In the national legal context of Ecuador, PES is a recognized tool to “create and promote the legal basis and mechanisms to allow the payment for environmental services provided by forests, so that their owners will receive a monthly payment in cash for the services they render" (in Ecuador’s second Strategy for Sustainable Forest Development). The National Biodiversity Policy, recommends establishing PES for the protection of mountainsides, provision of water from forests and páramo and coastal protection, for hydroelectric generation and human use by providing adequate compensation to the landowners of the lands that generate these services.
Monitoring has only been carried out to ensure compliance with the PES agreements. The committee chooses four families at random and technical experts from UMAT, CEDERENA and the municipality to evaluate the condition of their land. The experts then write a report, which is assessed by the committee before payment is made. There has not been any assessment of the hydrological changes due to the PES protection. Water quantity is restricted by infrastructure deficiencies and the quality is not monitored, only pollution sources are prevented.
UNSUSTAINABILITY OF THE FUND:
Shortfall of funds collected as water charges due to:
i) low collection rates (only 60 per cent of the water billed is actually paid for and
ii) insufficient demand being captured by the project, since irrigation users, as the largest and most inefficient users, are still not included in the project. At time of writing negotiations with the Irrigation Boards had ceased.
High running costs: Monitoring and administration costs alone, are higher than the total annual input to the scheme, which is about US$5,500 (water fees and interest raise from the fund), rendering the scheme financially unsustainable.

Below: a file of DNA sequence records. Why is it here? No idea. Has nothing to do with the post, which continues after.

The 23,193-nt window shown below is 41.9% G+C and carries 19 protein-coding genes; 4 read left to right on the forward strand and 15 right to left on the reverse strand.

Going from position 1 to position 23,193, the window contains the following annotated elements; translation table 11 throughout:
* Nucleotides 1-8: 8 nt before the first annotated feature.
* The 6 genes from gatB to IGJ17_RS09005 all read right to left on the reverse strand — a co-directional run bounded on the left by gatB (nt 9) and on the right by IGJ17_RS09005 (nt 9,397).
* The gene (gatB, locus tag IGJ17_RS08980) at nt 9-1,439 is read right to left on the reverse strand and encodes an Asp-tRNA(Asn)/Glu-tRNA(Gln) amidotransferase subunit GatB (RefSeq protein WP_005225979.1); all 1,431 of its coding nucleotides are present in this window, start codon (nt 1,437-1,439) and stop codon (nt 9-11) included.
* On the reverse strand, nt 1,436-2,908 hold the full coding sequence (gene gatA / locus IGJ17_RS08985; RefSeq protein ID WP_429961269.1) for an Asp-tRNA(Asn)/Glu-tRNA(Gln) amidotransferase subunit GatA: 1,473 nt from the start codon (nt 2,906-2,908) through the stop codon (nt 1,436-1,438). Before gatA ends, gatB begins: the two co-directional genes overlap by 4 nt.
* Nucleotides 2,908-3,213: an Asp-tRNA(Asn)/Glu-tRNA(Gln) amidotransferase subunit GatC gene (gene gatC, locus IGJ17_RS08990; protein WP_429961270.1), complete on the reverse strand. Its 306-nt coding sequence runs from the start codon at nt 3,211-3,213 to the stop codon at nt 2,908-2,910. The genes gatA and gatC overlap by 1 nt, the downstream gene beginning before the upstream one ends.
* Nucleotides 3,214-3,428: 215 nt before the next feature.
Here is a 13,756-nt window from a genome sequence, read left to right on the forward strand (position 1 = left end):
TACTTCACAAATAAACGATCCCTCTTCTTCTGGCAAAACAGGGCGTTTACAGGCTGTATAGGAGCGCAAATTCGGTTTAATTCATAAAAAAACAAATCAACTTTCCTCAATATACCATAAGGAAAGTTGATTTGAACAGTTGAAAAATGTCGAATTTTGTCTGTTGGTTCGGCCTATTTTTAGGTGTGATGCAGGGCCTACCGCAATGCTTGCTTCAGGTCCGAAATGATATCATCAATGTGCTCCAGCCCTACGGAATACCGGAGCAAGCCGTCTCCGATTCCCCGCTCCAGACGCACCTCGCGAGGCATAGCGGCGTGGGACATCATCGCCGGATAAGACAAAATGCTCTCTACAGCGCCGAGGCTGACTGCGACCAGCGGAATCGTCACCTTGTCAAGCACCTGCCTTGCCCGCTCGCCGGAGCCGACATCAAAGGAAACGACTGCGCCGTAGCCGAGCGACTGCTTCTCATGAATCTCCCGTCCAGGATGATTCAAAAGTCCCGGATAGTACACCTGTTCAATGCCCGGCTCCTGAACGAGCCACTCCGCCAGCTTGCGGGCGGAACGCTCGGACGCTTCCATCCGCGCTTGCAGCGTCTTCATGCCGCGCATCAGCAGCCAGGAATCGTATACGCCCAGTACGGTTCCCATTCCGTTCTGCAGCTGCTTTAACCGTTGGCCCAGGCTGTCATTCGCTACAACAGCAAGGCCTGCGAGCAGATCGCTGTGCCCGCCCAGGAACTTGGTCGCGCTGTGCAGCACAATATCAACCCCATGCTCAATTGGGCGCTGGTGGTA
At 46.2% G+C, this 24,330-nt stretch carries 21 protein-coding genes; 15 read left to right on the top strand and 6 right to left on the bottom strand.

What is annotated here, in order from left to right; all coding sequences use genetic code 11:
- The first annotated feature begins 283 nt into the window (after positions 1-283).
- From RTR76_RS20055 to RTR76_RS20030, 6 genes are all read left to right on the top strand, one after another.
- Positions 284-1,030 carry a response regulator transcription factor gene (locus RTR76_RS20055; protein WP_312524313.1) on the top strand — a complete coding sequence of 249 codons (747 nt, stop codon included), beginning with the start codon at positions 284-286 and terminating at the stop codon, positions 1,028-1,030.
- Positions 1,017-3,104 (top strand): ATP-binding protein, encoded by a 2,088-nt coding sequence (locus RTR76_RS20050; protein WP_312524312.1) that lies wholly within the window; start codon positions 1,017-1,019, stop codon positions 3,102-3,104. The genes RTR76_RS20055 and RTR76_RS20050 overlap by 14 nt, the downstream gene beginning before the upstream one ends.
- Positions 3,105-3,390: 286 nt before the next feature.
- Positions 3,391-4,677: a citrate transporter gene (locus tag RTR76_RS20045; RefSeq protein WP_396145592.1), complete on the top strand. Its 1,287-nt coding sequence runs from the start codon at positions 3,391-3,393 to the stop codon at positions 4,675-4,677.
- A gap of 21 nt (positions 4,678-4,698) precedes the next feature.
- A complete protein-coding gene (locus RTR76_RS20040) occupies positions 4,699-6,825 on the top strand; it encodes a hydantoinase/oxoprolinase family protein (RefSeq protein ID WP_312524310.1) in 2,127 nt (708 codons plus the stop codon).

Lack of support for PES investment: Users believe that funding raised through the water fee is being invested in general water improvements (including infrastructure for increasing water flow (water uptake and transport, treatment and distribution), and not PES payments to upstream landowners. Álban and Wunder (2005) point out that, in fact, the municipality has not found the right momentum to inform the users of the existence of the PES scheme, even though willingness to pay for watershed conservation was verified. In the future, this may be one of the main constraints for expansion of the scheme, particularly due to strong pressures from the providers, to increase the level of payments. In addition, Ordóñez (2004 b) believes that “the main obstacle is the lack of ‘payment culture’ of people in small cities.”
Main policy lessons
WATER QUANTITY: FOREST OR PIPES? The real problem addressed here was more the lack of basic water supply, due to infrastructure deficiencies, rather than forest degradation. Had there not been parallel investments in the supply system, potential benefits of forest protection would remain undermined by the inadequate supply system. Users' willingness to pay certainly owes more to this, than to forest conservation, in this case. In fact, according to Álban and Wunder (2005), the two main factors that led to the support for the PES scheme were the long period of drought during 1999 and the construction of a canal to increase the flow of water. The combination of both resulted in a very visible increase in the quantity of water available to the city in the following year, and this created a very positive environment for the municipality to establish the new water fees. According to the same authors, “the municipality has not yet told the population of the city about the PES process. They fear that they will be against it.”